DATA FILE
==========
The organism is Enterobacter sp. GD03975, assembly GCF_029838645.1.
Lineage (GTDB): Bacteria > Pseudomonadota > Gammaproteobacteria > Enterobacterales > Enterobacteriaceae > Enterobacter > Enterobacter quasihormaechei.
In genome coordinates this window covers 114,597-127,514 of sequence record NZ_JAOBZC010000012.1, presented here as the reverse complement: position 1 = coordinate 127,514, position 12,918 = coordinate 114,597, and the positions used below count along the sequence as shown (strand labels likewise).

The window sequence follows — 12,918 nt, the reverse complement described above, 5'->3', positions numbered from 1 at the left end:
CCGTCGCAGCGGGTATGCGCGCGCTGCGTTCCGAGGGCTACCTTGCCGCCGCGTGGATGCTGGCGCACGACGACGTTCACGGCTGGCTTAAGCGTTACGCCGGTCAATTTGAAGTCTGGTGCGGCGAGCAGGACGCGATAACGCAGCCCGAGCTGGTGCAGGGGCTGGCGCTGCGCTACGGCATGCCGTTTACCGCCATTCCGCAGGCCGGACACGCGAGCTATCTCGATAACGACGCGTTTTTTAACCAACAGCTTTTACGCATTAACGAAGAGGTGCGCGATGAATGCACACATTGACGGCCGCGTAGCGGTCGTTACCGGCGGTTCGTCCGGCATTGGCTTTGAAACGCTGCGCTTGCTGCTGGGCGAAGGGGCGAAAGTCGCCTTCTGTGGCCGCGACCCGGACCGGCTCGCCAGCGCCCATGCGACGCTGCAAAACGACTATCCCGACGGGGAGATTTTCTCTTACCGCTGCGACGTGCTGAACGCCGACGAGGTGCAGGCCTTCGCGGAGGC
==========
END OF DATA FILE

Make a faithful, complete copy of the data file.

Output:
The organism is Enterobacter sp. GD03975, assembly GCF_029838645.1.
Lineage (GTDB): Bacteria > Pseudomonadota > Gammaproteobacteria > Enterobacterales > Enterobacteriaceae > Enterobacter > Enterobacter quasihormaechei.
In genome coordinates this window covers 114,597-127,514 of sequence record NZ_JAOBZC010000012.1, presented here as the reverse complement: position 1 = coordinate 127,514, position 12,918 = coordinate 114,597, and the positions used below count along the sequence as shown (strand labels likewise).

The window sequence follows — 12,918 nt, the reverse complement described above, 5'->3', positions numbered from 1 at the left end:
CCGTCGCAGCGGGTATGCGCGCGCTGCGTTCCGAGGGCTACCTTGCCGCCGCGTGGATGCTGGCGCACGACGACGTTCACGGCTGGCTTAAGCGTTACGCCGGTCAATTTGAAGTCTGGTGCGGCGAGCAGGACGCGATAACGCAGCCCGAGCTGGTGCAGGGGCTGGCGCTGCGCTACGGCATGCCGTTTACCGCCATTCCGCAGGCCGGACACGCGAGCTATCTCGATAACGACGCGTTTTTTAACCAACAGCTTTTACGCATTAACGAAGAGGTGCGCGATGAATGCACACATTGACGGCCGCGTAGCGGTCGTTACCGGCGGTTCGTCCGGCATTGGCTTTGAAACGCTGCGCTTGCTGCTGGGCGAAGGGGCGAAAGTCGCCTTCTGTGGCCGCGACCCGGACCGGCTCGCCAGCGCCCATGCGACGCTGCAAAACGACTATCCCGACGGGGAGATTTTCTCTTACCGCTGCGACGTGCTGAACGCCGACGAGGTGCAGGCCTTCGCGGAGGC